Read more: 3 ways coronavirus will affect the US economy – and 1 silver lining[3]

It would be akin to a nationwide rise in saving, which drains consumer spending and business activity. Beyond efforts to maintain perspective and keep calm, little can be done to prevent people from willingly choosing to remain at home.

We’ll need targeted, clever, government support

It is in this phase that government policy actions will be critical. A mild technical recession caused by an external shock would be undesirable but need not be a disaster for the community if the employment ramifications can be minimised.

Government efforts need to be directed at stopping a negative shock evolving into a self-reinforcing spiral of declining spending and lower employment.

Lower interest rates will be of very little use to start with. Governments will need to target support to those parts of the economy most under stress with the greatest risk of job losses.

The challenge will be to identify those businesses at the greatest risk of insolvency.

Read more: The growing impact of coronavirus on the global economy[4]

The Reserve Bank board will need to follow the lead of the US Federal Reserve and at least issue a soothing statement to financial markets that it is ready to act if needed.

If it is too early to gauge the impact of this new phase of contagion of the coronavirus, it is really too early for rate cuts. And there is a risk that a rate cut this week might generate more panic and amplify the effects of any consumer and business panic already upon us.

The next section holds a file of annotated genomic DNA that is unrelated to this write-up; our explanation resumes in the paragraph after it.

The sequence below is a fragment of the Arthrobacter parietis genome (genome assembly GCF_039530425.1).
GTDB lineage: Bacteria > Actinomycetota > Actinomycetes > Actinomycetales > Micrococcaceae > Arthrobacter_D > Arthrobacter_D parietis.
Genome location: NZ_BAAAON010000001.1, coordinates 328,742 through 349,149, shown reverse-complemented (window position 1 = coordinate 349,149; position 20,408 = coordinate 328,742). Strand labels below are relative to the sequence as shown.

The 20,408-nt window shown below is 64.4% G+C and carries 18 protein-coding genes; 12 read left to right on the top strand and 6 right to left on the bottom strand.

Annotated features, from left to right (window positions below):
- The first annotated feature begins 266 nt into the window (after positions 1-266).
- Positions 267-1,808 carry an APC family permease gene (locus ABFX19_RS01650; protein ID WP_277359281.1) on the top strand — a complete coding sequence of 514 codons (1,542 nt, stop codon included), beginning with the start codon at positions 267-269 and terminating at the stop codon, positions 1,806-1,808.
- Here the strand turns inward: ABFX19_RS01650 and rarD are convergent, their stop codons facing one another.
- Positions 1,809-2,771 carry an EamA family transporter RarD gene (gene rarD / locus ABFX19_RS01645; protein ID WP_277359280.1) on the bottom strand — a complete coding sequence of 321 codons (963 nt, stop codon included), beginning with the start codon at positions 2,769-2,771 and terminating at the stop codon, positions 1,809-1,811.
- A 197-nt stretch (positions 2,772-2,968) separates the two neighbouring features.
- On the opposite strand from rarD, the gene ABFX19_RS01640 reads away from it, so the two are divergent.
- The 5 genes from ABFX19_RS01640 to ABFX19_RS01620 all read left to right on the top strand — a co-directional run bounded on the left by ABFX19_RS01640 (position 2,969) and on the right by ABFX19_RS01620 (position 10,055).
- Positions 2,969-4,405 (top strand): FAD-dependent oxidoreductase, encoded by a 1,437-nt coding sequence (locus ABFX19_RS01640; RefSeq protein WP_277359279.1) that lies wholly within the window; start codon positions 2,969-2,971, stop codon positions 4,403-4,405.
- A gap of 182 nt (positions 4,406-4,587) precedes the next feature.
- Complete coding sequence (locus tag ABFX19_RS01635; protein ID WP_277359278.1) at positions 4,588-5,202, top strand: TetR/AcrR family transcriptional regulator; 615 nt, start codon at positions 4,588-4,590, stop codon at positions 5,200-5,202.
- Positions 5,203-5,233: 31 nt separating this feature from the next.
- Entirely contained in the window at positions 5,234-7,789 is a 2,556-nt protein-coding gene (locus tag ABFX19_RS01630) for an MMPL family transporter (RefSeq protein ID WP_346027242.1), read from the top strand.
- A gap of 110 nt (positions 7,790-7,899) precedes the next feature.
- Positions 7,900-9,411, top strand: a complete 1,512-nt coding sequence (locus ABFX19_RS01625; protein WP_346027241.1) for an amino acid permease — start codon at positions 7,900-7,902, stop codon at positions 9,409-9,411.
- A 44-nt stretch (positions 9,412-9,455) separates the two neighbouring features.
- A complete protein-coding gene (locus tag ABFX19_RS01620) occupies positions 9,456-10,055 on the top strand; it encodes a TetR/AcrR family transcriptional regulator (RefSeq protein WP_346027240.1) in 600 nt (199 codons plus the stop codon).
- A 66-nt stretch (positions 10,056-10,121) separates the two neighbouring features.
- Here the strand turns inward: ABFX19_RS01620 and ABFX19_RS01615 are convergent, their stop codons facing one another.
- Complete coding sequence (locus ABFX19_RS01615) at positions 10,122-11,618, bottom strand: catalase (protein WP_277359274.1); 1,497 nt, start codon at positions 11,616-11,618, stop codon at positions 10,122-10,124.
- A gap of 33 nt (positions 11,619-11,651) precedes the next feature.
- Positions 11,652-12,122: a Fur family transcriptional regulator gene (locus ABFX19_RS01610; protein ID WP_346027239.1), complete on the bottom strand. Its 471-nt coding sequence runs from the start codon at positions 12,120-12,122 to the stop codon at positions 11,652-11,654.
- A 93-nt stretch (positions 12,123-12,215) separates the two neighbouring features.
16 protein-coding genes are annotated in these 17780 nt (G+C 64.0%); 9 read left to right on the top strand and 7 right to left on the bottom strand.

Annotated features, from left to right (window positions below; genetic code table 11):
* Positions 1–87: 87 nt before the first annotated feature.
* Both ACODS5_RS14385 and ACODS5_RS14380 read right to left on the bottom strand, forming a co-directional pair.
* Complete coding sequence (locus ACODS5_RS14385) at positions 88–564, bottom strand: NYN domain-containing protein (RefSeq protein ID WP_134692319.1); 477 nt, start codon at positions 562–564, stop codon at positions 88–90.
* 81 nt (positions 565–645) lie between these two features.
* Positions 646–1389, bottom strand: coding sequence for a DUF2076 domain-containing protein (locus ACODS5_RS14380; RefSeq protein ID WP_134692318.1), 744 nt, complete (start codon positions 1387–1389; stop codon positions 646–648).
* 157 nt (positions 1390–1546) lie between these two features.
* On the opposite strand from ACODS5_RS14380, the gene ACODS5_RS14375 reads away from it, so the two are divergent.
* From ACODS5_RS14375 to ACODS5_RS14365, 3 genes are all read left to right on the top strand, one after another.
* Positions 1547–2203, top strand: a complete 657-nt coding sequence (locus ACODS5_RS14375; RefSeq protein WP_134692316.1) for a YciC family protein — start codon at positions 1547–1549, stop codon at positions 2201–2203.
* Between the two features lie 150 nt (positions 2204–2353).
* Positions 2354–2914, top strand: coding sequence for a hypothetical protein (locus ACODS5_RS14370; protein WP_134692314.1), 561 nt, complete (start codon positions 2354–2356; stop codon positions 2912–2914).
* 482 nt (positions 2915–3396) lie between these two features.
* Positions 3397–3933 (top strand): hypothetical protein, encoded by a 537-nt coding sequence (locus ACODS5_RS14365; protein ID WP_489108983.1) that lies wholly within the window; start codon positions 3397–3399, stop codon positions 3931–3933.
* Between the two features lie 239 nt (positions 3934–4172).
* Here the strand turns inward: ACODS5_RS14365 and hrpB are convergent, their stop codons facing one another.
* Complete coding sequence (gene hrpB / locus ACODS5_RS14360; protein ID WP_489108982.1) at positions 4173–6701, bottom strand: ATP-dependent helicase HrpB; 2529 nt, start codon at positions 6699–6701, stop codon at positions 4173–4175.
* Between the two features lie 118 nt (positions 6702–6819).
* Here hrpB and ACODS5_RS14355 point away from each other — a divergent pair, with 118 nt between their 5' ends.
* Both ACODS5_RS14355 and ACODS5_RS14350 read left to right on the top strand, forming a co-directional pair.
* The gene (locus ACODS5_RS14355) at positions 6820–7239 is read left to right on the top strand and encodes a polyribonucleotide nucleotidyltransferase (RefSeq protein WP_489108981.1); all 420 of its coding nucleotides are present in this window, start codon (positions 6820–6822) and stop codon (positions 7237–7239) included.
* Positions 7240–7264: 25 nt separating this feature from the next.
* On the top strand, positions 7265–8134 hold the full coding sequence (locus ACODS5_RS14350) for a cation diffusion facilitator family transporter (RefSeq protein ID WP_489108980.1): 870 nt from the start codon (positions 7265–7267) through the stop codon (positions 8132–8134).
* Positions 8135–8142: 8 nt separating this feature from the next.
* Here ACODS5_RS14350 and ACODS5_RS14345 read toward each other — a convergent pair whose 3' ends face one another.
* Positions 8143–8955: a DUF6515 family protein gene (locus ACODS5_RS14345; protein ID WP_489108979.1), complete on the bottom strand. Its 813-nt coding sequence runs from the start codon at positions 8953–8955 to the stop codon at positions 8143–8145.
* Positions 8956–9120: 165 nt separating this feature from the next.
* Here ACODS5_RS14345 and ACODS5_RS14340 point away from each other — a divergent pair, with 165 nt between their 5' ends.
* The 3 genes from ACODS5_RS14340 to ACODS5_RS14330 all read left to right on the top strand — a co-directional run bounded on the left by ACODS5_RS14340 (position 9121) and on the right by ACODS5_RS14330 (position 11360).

At most, the bank can support the government. It is our leaders who will bear the biggest responsibility for steering us through what’s to come.

Read more: 2020 survey: no lift in wage growth, no lift in economic growth and no progress on unemployment in year of low expectations[5]

Authors: Warren Hogan, Industry Professor, University of Technology Sydney

Read more https://theconversation.com/were-staring-down-the-barrel-of-a-technical-recession-as-the-coronavirus-enters-a-new-and-dangerous-phase-132752

Business Reports

Water education is key to creating sustainable communities

Water has shaped the unique landscape and the culture of the Northern Territory for over 60,000 years and is just as important today. Water is at the centre of the Territory lifestyle. In remote communities, preserving water hel...

Influential oil company scenarios for combating climate change don't actually meet the Paris Agreement goals, our new analysis shows

BP, Shell and Equinor all produce widely used scenarios of energy's future.Christopher Furlong/Getty ImagesSeveral major oil companies, including BP and Shell, periodically publish scenarios forecasting the future of the energy se...

How to Improve Marketing Strategy Using Surveys

Every business owner knows how important marketing is. However, there are more than a few ways to go about forming your marketing strategies. Many marketers will disagree on what the best approach is. However, there is one thing...

AirRobe and THE ICONIC Celebrate A Sustainable Milestone

AirRobe and THE ICONIC have unveiled a market-first feature that allows customers to add past orders made on THE ICONIC to their AirRobe Circular Wardrobe™ in one click.  The new ‘add past orders’ feature builds on THE I...

YouGov appoint Laura Robbie as CEO of the Asia Pacific region

A world of new opportunities  Market research and data analytics company YouGov is pleased to announce the appointment of Laura Robbie as CEO of the Asia Pacific region.  Miss Robbie previously held the role of Managing Di...

How to Sharpen Your App Development Skills

Mobile application development is a skill that you should take seriously. It's not the easiest task in the world, and it takes more than just technical know-how to be successful. If you want your app to succeed, you have to shar...

Web Busters - Break into local search

WebBusters.com.au